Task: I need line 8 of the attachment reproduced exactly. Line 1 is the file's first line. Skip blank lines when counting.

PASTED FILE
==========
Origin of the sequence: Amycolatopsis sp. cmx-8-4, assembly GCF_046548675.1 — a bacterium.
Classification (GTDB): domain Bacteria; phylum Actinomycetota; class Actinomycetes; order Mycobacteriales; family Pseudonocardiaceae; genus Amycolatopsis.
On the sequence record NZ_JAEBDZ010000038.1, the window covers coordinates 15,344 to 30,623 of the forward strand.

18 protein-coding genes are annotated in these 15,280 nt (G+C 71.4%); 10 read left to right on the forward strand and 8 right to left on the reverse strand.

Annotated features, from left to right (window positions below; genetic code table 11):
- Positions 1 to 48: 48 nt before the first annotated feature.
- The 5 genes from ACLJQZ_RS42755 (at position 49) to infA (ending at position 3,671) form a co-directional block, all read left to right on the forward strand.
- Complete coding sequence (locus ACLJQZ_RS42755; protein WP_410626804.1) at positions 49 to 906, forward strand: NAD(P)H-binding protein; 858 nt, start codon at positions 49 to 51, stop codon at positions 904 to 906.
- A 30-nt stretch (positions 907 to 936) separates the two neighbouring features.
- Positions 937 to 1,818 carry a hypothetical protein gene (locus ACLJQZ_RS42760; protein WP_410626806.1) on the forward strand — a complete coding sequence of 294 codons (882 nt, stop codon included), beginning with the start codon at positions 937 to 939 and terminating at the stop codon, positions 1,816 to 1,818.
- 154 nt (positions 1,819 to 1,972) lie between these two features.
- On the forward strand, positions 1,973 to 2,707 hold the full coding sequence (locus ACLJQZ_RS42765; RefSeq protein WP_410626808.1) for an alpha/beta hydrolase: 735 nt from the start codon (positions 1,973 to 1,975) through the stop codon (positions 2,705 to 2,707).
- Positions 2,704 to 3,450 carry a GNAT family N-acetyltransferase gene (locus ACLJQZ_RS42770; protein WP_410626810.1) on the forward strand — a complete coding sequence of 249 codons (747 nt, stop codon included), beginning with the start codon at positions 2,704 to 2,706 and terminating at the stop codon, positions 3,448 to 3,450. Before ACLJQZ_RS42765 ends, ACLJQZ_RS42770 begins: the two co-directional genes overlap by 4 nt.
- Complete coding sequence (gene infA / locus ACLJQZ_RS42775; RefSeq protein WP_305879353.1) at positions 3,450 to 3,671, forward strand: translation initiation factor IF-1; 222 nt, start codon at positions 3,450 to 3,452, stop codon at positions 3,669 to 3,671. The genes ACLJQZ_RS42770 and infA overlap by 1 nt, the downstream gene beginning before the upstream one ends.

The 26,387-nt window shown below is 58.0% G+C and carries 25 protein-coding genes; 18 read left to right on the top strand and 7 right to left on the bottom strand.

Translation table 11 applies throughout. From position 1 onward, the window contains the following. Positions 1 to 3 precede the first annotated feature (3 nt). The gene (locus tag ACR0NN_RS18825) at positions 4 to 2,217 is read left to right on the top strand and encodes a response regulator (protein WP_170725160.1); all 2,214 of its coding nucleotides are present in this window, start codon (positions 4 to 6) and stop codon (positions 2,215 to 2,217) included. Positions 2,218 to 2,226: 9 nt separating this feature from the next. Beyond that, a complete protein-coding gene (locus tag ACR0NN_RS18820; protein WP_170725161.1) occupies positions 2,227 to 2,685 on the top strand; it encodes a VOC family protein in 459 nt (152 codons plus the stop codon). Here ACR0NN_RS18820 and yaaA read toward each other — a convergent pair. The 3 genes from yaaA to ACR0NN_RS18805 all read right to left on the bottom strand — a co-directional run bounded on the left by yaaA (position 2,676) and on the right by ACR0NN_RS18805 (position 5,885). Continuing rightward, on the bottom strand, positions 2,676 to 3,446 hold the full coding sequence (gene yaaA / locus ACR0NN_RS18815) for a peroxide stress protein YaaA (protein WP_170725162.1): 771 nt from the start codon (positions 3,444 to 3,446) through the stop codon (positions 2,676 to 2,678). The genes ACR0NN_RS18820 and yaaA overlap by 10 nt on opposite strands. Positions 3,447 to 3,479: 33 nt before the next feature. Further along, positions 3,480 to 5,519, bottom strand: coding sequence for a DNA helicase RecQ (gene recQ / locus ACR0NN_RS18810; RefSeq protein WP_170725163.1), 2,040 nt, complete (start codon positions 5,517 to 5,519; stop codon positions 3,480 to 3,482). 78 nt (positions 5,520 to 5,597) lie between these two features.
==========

- Complete coding sequence (locus ACLJQZ_RS42755; protein WP_410626804.1) at positions 49 to 906, forward strand: NAD(P)H-binding protein; 858 nt, start codon at positions 49 to 51, stop codon at positions 904 to 906.